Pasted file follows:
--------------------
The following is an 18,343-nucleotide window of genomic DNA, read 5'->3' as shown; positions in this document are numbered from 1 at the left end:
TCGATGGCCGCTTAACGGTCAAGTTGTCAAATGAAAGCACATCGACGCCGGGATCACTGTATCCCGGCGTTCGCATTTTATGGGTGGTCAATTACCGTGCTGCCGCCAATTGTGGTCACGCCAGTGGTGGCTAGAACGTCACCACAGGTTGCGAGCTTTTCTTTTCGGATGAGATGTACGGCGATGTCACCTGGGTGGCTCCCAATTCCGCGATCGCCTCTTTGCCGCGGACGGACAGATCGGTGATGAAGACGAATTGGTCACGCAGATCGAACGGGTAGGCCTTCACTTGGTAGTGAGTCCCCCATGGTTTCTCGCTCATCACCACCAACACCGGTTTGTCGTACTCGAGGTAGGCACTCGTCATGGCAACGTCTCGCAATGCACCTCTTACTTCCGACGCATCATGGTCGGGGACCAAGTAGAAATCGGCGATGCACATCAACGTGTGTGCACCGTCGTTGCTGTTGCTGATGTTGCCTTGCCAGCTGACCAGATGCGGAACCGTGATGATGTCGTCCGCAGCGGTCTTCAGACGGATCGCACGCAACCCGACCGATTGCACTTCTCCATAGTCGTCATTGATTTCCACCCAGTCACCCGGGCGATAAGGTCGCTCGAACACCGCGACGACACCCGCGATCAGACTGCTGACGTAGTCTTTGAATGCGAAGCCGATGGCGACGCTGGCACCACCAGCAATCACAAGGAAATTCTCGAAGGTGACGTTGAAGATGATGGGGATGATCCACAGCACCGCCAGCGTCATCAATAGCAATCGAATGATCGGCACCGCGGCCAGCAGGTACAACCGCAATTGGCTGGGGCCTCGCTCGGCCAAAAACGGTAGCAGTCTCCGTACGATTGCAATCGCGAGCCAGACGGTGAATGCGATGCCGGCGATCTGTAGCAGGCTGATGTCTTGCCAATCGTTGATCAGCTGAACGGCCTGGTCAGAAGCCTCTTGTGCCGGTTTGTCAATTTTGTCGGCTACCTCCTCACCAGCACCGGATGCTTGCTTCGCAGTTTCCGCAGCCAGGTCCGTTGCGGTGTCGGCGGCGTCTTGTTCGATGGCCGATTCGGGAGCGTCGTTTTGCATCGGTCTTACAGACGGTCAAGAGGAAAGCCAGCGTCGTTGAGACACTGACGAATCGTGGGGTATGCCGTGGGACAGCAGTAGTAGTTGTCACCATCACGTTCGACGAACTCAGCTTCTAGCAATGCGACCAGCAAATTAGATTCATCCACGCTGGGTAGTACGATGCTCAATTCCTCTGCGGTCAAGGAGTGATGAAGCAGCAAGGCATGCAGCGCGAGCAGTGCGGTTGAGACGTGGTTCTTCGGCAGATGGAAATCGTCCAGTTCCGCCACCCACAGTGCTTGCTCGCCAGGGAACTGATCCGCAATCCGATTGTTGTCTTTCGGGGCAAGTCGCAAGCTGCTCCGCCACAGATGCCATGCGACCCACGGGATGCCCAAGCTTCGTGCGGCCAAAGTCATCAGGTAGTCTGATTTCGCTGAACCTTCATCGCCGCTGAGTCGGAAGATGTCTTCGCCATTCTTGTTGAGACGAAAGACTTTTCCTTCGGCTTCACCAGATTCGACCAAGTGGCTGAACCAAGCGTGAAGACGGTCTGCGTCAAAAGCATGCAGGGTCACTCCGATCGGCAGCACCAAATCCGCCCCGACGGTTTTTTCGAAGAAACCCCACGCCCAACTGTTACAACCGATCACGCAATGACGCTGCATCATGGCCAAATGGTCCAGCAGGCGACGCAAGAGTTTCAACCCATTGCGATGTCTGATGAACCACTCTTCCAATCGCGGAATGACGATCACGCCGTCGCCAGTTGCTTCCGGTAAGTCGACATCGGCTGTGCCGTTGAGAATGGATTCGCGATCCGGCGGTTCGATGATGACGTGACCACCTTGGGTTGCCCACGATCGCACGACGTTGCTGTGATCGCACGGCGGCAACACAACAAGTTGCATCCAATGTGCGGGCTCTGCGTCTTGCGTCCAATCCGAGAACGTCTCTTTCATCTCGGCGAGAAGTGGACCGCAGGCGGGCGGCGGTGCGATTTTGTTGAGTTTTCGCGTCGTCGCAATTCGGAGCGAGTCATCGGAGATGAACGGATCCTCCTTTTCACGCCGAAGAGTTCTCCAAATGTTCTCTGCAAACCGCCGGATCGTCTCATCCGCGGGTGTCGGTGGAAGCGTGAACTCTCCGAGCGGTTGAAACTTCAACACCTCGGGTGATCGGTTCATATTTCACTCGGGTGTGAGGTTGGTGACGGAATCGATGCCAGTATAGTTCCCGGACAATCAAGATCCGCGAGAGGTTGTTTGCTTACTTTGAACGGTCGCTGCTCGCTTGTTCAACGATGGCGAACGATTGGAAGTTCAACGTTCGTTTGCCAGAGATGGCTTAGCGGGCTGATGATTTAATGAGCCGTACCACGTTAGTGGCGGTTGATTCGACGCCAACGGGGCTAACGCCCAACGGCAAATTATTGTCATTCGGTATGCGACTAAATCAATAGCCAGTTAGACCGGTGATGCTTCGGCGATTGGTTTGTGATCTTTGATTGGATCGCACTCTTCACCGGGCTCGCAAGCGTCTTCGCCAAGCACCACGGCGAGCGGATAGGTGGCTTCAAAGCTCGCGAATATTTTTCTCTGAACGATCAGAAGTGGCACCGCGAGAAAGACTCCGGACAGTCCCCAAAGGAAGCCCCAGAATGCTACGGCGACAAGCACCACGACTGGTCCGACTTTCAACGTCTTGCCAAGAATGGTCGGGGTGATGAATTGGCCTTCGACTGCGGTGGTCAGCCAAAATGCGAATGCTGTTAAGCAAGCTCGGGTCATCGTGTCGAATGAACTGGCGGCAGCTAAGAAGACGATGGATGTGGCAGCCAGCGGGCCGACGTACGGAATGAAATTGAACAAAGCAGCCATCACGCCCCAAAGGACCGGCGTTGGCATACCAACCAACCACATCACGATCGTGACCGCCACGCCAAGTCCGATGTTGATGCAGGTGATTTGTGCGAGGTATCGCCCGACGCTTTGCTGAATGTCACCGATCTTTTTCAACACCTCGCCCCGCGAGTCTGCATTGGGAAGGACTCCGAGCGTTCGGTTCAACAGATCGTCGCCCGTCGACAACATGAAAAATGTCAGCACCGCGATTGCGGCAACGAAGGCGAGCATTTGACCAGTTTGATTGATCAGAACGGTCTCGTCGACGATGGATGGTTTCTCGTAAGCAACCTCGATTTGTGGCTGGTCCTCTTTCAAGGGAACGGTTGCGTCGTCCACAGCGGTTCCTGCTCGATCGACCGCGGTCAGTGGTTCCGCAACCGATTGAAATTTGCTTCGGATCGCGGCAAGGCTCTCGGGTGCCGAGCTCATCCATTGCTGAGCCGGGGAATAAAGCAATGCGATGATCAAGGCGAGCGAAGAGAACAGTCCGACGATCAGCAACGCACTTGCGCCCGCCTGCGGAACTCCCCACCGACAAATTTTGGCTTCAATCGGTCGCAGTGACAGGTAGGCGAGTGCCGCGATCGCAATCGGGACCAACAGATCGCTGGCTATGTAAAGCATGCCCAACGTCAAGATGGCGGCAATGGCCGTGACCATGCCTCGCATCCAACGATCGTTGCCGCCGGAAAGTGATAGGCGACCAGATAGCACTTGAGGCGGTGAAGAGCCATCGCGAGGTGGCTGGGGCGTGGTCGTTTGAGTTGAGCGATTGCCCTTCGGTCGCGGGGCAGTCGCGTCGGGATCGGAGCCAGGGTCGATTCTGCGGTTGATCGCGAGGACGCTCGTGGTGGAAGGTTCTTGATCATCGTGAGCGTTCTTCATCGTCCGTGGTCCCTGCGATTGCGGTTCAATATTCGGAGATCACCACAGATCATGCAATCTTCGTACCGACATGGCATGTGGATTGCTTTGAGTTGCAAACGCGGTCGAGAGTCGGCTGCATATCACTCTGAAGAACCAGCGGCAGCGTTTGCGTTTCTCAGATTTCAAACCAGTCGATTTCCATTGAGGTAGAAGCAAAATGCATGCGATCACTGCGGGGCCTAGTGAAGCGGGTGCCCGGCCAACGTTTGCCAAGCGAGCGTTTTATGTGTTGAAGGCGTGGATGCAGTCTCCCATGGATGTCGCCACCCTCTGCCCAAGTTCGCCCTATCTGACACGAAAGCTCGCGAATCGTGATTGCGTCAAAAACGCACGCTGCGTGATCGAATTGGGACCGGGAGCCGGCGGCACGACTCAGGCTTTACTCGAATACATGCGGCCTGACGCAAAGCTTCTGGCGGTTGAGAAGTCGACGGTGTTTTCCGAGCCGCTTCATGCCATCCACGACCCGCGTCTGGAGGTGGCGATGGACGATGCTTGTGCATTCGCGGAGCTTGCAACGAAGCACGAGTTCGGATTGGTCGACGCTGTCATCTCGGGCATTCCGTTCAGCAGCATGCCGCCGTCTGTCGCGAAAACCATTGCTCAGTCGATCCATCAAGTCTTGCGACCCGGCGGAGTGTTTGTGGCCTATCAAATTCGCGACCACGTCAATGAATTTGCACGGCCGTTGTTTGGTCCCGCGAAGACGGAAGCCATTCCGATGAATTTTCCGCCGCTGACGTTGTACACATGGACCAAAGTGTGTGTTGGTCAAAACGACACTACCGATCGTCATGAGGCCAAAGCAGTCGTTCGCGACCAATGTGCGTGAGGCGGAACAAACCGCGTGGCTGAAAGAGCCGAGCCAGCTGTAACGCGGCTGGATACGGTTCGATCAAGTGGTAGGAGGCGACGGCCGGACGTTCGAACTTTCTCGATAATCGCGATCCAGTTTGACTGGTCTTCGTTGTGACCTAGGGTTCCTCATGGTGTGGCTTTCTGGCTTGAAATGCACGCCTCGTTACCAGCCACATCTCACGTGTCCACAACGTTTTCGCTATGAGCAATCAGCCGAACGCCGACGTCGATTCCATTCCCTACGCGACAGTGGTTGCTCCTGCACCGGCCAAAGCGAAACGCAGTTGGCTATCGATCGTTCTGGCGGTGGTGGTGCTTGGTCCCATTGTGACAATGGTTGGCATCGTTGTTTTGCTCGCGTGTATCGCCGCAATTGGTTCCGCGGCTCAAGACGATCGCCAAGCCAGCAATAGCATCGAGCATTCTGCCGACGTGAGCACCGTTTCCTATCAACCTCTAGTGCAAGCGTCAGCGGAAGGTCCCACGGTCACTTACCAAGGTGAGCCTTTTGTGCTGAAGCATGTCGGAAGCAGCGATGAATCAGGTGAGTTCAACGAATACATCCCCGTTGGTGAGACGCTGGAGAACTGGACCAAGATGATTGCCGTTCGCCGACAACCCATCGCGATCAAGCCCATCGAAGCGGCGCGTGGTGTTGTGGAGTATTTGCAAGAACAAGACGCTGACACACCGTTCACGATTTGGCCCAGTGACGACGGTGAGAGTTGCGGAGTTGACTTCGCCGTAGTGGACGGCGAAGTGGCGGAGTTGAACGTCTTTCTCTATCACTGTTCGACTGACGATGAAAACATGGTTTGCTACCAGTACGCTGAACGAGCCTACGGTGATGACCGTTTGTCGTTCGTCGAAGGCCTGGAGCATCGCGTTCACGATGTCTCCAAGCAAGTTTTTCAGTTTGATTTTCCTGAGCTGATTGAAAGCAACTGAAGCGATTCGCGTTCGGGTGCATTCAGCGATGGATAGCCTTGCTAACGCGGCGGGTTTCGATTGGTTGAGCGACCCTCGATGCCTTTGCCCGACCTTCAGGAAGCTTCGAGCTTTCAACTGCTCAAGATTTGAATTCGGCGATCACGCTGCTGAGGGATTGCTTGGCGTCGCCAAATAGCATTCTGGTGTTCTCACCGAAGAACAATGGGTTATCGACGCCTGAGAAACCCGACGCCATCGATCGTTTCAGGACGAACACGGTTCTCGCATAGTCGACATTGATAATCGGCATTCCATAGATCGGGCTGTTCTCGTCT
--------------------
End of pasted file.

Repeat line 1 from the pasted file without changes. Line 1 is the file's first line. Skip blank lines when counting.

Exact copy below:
The following is an 18,343-nucleotide window of genomic DNA, read 5'->3' as shown; positions in this document are numbered from 1 at the left end: